Even with the improvement, it is likely to be a long slog. “Nearly two-thirds of the National Association for Business Economics (NABE) members who participated in the August 2020 NABE Economic Policy

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US, China, India, Europe can’t save global economy from recession

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  • During the financial crisis, two countries kept the global economy from cratering even further than it did — China and India. 
  • Unfortunately this time around — in the economic crisis caused by the corornavirus pandemic — no country is coming to save us.
  • India has been on lockdown for months, and China is still feeling the debt hangover from the credit binge it went on to skip the financial crisis.
  • This gives us all the more reason for Washington to pass another coronavirus aid bill as soon as possible.
  • This is an opinion column. The thoughts expressed are those of the author. 
  • Visit Business Insider’s homepage for more stories.

The coronavirus depression will be much worse than the last worldwide recession, because this time no country is strong enough to rescue the global economy.

The story of the Great Recession goes like this: the US and Europe were crippled while 

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The numbers tell us the economy is better, but millions of Americans aren’t feeling it

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ECONOMIC PREVIEW



a man standing in front of a sign: Over one thousand individuals wait in line at the Barclays Center in Brooklyn for a free food as New Yorkers struggle with unemployment and other financial stresses brought on by the COVID-19 outbreak.


© Getty Images
Over one thousand individuals wait in line at the Barclays Center in Brooklyn for a free food as New Yorkers struggle with unemployment and other financial stresses brought on by the COVID-19 outbreak.

The U.S. economy has kept growing despite a summer spike in coronavirus cases and the end of massive federal aid, but millions of Americans are either being left out or in are danger of being left behind.

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With the fall approaching, the broader economy has performed better than expected. Hiring increased again in August, consumer spending has been steady, manufacturers are still on an upswing and demand for homes and new cars has been surprisingly strong.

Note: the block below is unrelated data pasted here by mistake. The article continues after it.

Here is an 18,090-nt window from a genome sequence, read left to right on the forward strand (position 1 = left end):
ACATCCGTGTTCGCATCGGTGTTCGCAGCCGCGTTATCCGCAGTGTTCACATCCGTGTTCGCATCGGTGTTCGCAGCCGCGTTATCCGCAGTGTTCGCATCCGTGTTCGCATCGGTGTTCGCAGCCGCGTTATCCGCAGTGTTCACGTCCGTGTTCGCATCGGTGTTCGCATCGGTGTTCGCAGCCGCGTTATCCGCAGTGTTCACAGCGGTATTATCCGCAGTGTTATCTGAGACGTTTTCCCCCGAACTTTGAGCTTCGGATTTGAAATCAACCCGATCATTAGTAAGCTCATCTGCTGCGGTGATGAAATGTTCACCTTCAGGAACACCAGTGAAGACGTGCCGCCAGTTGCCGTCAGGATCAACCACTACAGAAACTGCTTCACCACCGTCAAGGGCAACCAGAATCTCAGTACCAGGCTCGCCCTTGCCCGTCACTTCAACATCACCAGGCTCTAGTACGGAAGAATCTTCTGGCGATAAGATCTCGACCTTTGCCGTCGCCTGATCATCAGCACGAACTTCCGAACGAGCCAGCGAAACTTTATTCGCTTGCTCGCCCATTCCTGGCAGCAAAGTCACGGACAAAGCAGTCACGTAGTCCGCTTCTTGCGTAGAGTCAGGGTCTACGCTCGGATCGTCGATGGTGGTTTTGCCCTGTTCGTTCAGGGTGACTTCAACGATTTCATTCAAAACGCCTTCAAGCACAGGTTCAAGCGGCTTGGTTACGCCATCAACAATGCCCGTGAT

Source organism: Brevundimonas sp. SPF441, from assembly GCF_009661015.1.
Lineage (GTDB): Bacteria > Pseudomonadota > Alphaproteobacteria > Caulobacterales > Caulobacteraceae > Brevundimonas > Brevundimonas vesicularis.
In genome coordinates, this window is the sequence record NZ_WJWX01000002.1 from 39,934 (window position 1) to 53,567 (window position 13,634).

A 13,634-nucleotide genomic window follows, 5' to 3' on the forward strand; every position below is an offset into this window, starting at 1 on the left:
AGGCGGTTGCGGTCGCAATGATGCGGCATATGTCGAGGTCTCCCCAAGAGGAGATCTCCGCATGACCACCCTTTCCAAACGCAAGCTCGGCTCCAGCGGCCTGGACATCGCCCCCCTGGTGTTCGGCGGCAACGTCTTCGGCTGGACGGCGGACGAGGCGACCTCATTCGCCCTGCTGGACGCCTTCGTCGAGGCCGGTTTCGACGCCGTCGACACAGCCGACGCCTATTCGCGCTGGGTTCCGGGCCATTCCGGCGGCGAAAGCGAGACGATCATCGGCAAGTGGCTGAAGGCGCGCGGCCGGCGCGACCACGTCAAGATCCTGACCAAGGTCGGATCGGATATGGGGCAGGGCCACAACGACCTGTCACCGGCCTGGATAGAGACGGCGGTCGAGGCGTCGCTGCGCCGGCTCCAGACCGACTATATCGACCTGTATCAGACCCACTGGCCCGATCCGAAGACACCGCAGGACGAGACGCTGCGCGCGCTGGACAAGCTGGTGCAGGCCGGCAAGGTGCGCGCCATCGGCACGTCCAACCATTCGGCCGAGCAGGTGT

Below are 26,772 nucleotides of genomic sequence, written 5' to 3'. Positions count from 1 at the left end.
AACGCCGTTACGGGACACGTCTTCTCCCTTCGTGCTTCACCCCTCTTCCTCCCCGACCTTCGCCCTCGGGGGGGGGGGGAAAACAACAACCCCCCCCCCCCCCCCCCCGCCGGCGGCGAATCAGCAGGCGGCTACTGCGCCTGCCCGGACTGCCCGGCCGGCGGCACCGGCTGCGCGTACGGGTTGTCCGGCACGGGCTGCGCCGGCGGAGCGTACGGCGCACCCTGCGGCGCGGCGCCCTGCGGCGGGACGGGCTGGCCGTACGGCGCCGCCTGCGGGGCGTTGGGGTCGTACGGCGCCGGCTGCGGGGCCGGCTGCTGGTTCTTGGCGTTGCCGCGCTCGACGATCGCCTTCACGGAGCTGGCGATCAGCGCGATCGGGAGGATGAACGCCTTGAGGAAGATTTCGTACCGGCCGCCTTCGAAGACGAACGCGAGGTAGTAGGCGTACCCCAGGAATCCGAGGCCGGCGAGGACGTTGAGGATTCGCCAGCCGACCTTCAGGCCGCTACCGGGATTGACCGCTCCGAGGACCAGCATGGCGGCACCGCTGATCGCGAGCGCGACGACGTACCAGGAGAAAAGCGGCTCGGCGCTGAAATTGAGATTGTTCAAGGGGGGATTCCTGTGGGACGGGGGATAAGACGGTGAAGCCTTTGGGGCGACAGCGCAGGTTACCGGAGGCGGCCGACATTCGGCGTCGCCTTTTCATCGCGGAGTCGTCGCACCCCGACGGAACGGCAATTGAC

See: MarketWatch Economic Calendar

The upcoming week’s data is likely to show another robust increase in retail sales in August as well as improved production among manufacturers in September, suggesting a U.S. recovery is

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The national debt is ready to eclipse the US economy: What you need to know

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Even before the coronavirus pandemic pushed government spending off the charts, the national debt was snowballing at an alarming rate.

The national debt has ballooned to its highest levels since World War II amid the pandemic, and the federal debt held by the public is expected to eclipse the size of the entire U.S. economy, measured in GDP, by next year, according to the Congressional Budget Office’s most recent outlook.

Government debt during so-called “war times” — or in a global health crisis — might not necessarily be a bad thing, economists say. But eventually, this debt will have to be serviced, putting a looming burden on future economic growth and the next generation.

PHOTO: Passengers wearing face masks wait for their bus in front of a national debt display on Pennsylvania Ave. NW in Washington, May 18, 2020.

Passengers wearing face masks wait for their bus in front of a national debt display on Pennsylvania Ave. NW in Washington, May 18, 2020.

Passengers wearing face masks wait for their bus in front of a